Poltergeists, ritual murder & a live-in succubus – the 1000-year-old pub with a ghostly reputation
30 November 2020
One gets the feeling that people don’t usually go to Elektrėnai on purpose. Traditionally, energy flowed out of – not into – this city. It sits alongside the main road between Lithuania’s two largest settlements: Kaunas, and the capital, Vilnius. However, unlike those older cities (founded in the 10th and 14th centuries respectively), Elektrėnai, a city of just 14,000 people, has no history before the 1960s. Ask online travel guides for the “Top 10 Things to do in Elektrėnai,” and few of them manage more than two suggestions. What they don’t tend to mention is the city’s funfair: built in Soviet times and since abandoned, its Ferris wheel, bumper cars and rollercoaster left gathering rust.
Like many Soviet workers’ cities, Elektrėnai was designed to offer a good life for employees at the local power plant. But of its twin symbols, the plant and the amusement park – work and play – these days the post-Soviet city is left with only its place of work.
Elektrėnai Power Plant
We turned off the highway into the city, the modern slip road flanked in walls of Baltic birch until directly ahead, to the south, rose the city’s symbol, its heart: the three towering chimneys of the power plant, striped red-and-white like 250-metre barber poles. The trees fell back as we entered Elektrėnai proper, hitting the roundabout that marked the beginning of its central thoroughfare, Elektrinės gatvę, or ‘Power Street.’ The chimneys dominated the horizon, beyond the rows of panel-block apartment buildings, their shapes echoed in a stainless steel monument that rose in the middle of the roundabout. Three spikes decorated with wave-like bursts of power – the monument was erected in 1975, and titled Anthem for Work.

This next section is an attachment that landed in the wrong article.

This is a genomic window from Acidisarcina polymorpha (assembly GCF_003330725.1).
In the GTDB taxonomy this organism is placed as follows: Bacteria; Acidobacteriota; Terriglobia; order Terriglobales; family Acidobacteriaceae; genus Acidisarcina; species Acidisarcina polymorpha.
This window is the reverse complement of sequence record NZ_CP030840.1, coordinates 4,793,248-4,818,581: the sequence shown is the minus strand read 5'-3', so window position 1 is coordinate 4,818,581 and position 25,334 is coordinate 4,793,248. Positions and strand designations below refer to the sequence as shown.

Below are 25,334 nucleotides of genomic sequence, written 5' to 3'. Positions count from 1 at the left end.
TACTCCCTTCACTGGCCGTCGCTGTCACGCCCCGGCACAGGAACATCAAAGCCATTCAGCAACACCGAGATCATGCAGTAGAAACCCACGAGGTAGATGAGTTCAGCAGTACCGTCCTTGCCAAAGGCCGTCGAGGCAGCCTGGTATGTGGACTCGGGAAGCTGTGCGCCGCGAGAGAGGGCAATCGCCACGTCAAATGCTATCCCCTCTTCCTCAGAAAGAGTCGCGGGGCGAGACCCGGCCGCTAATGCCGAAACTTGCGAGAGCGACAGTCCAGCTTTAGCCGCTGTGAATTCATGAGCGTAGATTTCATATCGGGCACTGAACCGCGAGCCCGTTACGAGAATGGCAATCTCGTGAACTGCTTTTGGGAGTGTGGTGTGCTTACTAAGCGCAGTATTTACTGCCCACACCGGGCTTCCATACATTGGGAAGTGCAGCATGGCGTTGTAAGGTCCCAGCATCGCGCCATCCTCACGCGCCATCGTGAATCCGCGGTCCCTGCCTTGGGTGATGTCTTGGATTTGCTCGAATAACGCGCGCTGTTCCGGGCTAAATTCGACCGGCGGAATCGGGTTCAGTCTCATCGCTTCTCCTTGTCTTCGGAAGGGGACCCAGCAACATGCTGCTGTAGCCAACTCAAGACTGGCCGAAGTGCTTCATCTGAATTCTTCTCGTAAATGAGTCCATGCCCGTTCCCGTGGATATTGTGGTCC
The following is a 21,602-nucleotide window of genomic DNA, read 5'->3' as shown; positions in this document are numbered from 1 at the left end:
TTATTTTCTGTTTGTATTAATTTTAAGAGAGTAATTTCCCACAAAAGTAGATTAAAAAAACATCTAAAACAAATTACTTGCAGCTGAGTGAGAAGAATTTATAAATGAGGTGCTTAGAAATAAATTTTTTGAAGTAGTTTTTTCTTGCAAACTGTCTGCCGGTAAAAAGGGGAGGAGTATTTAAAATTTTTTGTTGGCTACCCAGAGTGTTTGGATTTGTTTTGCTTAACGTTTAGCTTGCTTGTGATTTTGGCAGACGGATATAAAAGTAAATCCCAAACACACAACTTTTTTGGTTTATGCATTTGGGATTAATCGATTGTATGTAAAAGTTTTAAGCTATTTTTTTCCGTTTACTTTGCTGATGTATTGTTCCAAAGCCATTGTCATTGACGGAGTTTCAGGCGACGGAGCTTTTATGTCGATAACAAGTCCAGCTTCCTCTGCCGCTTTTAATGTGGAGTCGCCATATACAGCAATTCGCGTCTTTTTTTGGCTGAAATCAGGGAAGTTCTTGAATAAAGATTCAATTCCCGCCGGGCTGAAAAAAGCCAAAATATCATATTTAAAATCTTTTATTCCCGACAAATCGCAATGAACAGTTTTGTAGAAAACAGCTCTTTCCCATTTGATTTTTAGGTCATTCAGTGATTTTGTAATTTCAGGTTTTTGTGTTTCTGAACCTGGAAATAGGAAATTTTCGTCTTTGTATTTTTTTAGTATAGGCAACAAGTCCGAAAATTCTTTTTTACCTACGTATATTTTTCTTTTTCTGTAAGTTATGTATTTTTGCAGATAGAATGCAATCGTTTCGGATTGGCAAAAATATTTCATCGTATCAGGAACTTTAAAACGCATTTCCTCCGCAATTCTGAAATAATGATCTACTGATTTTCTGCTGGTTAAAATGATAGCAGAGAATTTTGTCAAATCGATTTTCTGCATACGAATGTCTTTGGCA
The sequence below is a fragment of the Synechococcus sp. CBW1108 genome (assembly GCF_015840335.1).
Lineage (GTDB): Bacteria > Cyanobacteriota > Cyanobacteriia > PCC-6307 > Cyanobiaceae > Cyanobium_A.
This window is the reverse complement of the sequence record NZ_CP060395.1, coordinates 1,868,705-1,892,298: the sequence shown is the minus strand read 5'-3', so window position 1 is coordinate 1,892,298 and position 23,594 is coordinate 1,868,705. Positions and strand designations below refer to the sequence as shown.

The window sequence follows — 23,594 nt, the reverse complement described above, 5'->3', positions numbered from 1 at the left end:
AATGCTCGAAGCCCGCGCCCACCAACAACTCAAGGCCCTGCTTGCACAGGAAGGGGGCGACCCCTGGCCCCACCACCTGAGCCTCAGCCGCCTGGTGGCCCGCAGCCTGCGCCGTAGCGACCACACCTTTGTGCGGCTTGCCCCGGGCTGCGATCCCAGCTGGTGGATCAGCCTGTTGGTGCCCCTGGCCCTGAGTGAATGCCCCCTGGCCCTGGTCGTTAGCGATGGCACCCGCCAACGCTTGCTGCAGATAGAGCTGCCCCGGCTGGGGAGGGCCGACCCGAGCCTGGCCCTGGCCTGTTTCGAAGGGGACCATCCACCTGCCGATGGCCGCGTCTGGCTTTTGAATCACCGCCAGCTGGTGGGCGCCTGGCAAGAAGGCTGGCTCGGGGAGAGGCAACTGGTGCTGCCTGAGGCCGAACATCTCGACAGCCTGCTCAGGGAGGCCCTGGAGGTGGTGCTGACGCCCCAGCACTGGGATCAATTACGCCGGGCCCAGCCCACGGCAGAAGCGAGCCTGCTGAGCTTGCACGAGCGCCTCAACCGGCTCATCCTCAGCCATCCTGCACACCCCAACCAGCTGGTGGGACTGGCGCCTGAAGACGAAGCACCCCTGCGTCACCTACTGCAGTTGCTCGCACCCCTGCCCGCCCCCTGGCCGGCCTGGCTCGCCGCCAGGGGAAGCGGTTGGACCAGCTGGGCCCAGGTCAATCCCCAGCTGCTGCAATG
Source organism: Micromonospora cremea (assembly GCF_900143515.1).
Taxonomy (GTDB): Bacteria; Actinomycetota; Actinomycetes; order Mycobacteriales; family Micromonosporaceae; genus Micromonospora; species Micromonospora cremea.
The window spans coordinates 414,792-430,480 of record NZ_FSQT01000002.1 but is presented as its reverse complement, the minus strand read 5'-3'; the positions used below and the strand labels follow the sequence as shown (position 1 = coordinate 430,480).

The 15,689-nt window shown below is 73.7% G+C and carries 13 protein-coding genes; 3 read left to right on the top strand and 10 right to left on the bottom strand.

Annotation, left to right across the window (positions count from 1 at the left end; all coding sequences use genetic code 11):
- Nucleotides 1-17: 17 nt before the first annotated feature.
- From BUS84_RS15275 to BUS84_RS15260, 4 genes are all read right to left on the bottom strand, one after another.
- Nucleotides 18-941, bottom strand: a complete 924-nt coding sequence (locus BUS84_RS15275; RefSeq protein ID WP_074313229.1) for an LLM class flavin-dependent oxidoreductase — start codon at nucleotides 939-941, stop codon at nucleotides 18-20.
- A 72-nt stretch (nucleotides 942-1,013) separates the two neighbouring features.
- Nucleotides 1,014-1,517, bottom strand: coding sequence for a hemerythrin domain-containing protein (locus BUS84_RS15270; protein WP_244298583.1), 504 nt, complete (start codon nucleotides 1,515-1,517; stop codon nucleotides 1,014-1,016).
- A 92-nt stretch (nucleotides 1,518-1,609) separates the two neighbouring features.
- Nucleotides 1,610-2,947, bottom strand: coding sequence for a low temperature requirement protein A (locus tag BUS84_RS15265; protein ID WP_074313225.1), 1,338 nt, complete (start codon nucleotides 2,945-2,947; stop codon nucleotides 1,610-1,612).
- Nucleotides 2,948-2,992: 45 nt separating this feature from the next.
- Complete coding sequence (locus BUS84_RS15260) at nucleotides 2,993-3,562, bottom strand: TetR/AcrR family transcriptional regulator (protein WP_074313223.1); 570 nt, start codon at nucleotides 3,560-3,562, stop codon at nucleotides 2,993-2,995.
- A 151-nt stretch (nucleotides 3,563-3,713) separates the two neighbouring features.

The history of Elektrėnai began on 16 February 1959, when the Council of Ministers of the Lithuanian SSR created a state commission with the purpose of choosing the location for a new 1800 MW thermal power plant. The most economic solution they could find was placing the plant halfway between Kaunas and Vilnius.
Construction began in 1961, near the village of Lekaviciai. The River Streva was dammed, to form a cooling reservoir alongside the building site. Across the fields from Lekaviciai, the twelve homesteads of the neighbouring village of Perkūnkiemis were flooded. Several more villages, 140 homes in total, were similarly drowned beneath the water as the reservoir took shape, while connected to the power plant they built a new, modern city for its workers. On 19 April 1962, this new settlement was given a name: ‘Elektrėnai,’ derived from the Lithuanian word for ‘Electricity.’
Decades later, on 10 November 1999, Elektrėnai would be granted its own symbolic coat of arms. It chose a blue crest, featuring sparks and bolts of electricity in yellow. But the symbol had another meaning – the jagged lightning that divides the crest stood for the waters of the reservoir. The eight-pointed star beneath represented the region’s drowned villages, and the star above, the lights of the new city.
The Lithuanian Power Town
Elektrėnai was a city made to plan. Like other new Soviet cities – such as Pripyat, home for workers at the Chernobyl Nuclear Power Plant – it was designed to grow outwards in tessellating urban districts called microrayons. Each microrayon was a self-contained unit, typically featuring residential blocks arranged around a core of shops, parks and other public facilities.